Exclusive: Peter de Villiers on Rassie, refs and SA Rugby

Peter de Villiers [middle] with Heather Fisher [right] at the Rugby Tens Championship in October
©Peter de Villiers Twitter

Coming into their final Test of the year against England at Twickenham Stadium, the narrative surround the Springboks has been one of great unrest.

This comes largely as a result of the team’s Director of Rugby Rassie Erasmus having been banned for the final two games of the Autumn Nations Series. The root cause of that ban is social media posts seemingly aimed at referees, although the 50-year-old tried to suggest that the posts were public displays of self-reflection.

Over the week, Boks head coach Jacques Nienaber has had to face questions around his long-term associate, World Cup winning captain John Smit has said that South Africa have been made “easy to dislike” and Eddie Jones has joked that the South African might make his way into Twickenham on Saturday by way of a laundry basket, à la Jose Mourinho.

“I was also aggrieved when guys in the game banned Bakkies Both for the Lions tour in 2009 and we wore the white armbands,” Peter de Villiers told TRU. “I can’t actually judge.

“If it comes to refereeing, you must understand that the game needs those people. It’s a job that I’d never want.”

When it comes to ruffling feathers, former Springbok coach Peter de Villiers isn’t unaccustomed. The first black coach to lead his country, the 65-year-old was South Africa’s coach from 2008 until the conclusion of the 2011 Rugby World Cup in New Zealand.

In 2010 De Villiers faced a misconduct haring for comments he made about Tri-Nations referees, last year took to social media to stress the need for improved refereeing standards in South Africa and the name of his autobiography? Politically Incorrect.

For Erasmus, this is his second ban for a similar offence. During the 2021 British and Irish Lions tour of South Africa, the Director of Rugby released an hour long video criticising referee Nic Berry, the World Cup winning coach ultimately banned from all rugby activities for two months, while also being suspended from all matchday activities until September this year.

Erasmus’ ban came some over two months following his 62-minute tirade, in which he cited 36 separate incidents, with de Villiers of the belief that the game’s governing body must shoulder some of the criticism too.

“I think World Rugby is to blame for it too,” de Villiers said. “In the first place, they didn’t take any action immediately. They made it such a long and drawn out thing.

“The morale of the story is ‘did you overstep?’, ‘yes’ and then you are getting a ban for it. They made it a three month thing. In the three months, the supporters might think ‘maybe he [Erasmus] is right, maybe he should do it’.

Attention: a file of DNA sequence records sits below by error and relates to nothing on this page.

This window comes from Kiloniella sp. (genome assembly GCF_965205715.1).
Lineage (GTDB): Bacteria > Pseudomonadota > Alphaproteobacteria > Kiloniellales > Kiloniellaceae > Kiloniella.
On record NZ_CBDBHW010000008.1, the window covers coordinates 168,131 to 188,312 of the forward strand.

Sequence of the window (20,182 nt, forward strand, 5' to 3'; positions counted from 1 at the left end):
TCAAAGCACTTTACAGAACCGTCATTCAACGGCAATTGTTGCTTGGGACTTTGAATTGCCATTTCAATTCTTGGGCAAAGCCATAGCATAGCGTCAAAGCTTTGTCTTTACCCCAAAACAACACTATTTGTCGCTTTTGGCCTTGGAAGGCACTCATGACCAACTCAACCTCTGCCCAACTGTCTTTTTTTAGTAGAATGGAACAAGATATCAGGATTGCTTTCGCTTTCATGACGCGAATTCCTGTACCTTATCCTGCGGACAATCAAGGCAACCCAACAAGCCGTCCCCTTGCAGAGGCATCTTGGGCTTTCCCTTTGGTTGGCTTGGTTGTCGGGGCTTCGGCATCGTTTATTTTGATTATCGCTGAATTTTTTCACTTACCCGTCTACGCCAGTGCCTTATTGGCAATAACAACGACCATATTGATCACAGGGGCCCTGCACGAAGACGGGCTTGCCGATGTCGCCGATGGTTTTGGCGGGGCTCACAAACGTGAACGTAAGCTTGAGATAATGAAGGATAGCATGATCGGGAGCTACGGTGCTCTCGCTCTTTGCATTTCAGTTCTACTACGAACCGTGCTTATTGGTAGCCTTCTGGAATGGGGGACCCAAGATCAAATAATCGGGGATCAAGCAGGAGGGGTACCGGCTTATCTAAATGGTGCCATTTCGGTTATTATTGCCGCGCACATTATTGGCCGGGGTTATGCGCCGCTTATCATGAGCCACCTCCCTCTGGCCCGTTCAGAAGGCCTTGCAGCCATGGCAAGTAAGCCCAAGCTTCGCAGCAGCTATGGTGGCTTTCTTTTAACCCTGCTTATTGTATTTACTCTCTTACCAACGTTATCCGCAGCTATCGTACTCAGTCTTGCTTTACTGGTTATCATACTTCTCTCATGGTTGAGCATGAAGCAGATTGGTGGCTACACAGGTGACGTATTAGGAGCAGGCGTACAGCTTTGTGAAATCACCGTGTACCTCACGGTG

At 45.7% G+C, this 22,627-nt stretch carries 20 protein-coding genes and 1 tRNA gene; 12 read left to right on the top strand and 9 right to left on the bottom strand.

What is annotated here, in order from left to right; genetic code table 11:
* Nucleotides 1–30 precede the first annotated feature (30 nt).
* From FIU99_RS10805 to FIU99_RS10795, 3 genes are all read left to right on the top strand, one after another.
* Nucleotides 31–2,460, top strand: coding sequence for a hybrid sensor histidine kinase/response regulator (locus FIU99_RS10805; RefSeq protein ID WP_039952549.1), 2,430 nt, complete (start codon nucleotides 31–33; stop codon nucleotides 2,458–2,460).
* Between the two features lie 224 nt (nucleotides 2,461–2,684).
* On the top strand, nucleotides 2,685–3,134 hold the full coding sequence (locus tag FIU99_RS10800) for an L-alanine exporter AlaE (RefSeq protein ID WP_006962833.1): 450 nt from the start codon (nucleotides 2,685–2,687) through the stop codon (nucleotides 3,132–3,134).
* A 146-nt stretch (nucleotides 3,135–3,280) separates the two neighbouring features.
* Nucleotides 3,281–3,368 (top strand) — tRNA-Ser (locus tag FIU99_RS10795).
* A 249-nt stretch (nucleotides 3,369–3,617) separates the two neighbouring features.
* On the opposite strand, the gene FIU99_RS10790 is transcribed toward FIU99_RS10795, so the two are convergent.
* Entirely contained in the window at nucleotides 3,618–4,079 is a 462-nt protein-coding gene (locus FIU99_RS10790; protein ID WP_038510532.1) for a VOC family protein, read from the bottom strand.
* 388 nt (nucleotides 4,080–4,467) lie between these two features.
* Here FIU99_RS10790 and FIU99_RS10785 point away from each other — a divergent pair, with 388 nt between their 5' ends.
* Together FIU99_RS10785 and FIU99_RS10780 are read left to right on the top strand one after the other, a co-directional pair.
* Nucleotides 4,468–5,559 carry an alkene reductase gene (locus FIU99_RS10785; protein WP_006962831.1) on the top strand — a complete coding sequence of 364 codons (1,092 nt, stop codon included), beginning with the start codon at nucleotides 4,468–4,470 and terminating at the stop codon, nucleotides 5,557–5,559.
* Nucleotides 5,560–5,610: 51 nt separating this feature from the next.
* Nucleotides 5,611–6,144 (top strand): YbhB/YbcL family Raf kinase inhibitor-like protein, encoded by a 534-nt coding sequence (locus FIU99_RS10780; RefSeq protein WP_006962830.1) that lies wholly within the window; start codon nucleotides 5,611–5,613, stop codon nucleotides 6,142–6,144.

“You are not actually stomping your authority. You are in control of rugby. Everybody else, because they voted you in, they will adhere to the laws and the rules we have sent to you and you have signed off, and this is how we are going to run it.”

When it comes to World Rugby, de Villiers is also of the belief that the game has become too confusing. With such constant rewriting of the lawbook, he even talks about how he went to a mall last weekend following a training session with SA Deaf Rugby while the Springboks game was on and hundreds of people were talking around in South Africa apparel.

It leads to a disconnect between people and the game, as well as taking away from the athletes on the field and putting too much emphasis on those with the whistle.

“If you look at netball, if you look at soccer, you look at basketball, you look at all these games; they all remain the same,” de Villiers explained. “It is only rugby that has changed its laws every year.

“The great thing is how clever you can become. Every game you are waiting for new laws to tell your players and suddenly the whole thing is so confusing, but at the end everybody has got to make a living.

“We don’t care about this game anymore, we don’t actually have a passion for this game anymore, because it became work.

"We have to go to work because somebody is paying us to do it and then the guys who were very invisible when I played the game, the referees – sometimes you didn’t even know there was a referee on the field – they became the most prominent people.